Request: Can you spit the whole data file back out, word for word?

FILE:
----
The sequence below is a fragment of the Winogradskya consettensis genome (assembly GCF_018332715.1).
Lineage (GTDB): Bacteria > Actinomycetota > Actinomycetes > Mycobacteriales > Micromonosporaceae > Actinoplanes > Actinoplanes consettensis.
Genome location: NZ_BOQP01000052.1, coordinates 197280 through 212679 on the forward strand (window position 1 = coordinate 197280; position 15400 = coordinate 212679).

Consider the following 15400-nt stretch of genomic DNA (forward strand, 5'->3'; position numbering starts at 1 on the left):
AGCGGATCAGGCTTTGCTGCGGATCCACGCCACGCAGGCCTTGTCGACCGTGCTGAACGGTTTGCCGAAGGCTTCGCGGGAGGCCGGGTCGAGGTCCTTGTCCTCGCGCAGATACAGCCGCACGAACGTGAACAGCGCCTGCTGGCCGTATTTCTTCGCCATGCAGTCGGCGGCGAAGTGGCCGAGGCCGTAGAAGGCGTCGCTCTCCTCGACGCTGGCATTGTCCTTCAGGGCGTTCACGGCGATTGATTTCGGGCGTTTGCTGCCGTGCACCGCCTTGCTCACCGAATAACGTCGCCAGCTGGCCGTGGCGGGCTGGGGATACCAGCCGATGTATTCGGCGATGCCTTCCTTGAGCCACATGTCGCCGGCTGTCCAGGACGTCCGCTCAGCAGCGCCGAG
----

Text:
The sequence below is a fragment of the Winogradskya consettensis genome (assembly GCF_018332715.1).
Lineage (GTDB): Bacteria > Actinomycetota > Actinomycetes > Mycobacteriales > Micromonosporaceae > Actinoplanes > Actinoplanes consettensis.
Genome location: NZ_BOQP01000052.1, coordinates 197280 through 212679 on the forward strand (window position 1 = coordinate 197280; position 15400 = coordinate 212679).

Consider the following 15400-nt stretch of genomic DNA (forward strand, 5'->3'; position numbering starts at 1 on the left):
AGCGGATCAGGCTTTGCTGCGGATCCACGCCACGCAGGCCTTGTCGACCGTGCTGAACGGTTTGCCGAAGGCTTCGCGGGAGGCCGGGTCGAGGTCCTTGTCCTCGCGCAGATACAGCCGCACGAACGTGAACAGCGCCTGCTGGCCGTATTTCTTCGCCATGCAGTCGGCGGCGAAGTGGCCGAGGCCGTAGAAGGCGTCGCTCTCCTCGACGCTGGCATTGTCCTTCAGGGCGTTCACGGCGATTGATTTCGGGCGTTTGCTGCCGTGCACCGCCTTGCTCACCGAATAACGTCGCCAGCTGGCCGTGGCGGGCTGGGGATACCAGCCGATGTATTCGGCGATGCCTTCCTTGAGCCACATGTCGCCGGCTGTCCAGGACGTCCGCTCAGCAGCGCCGAG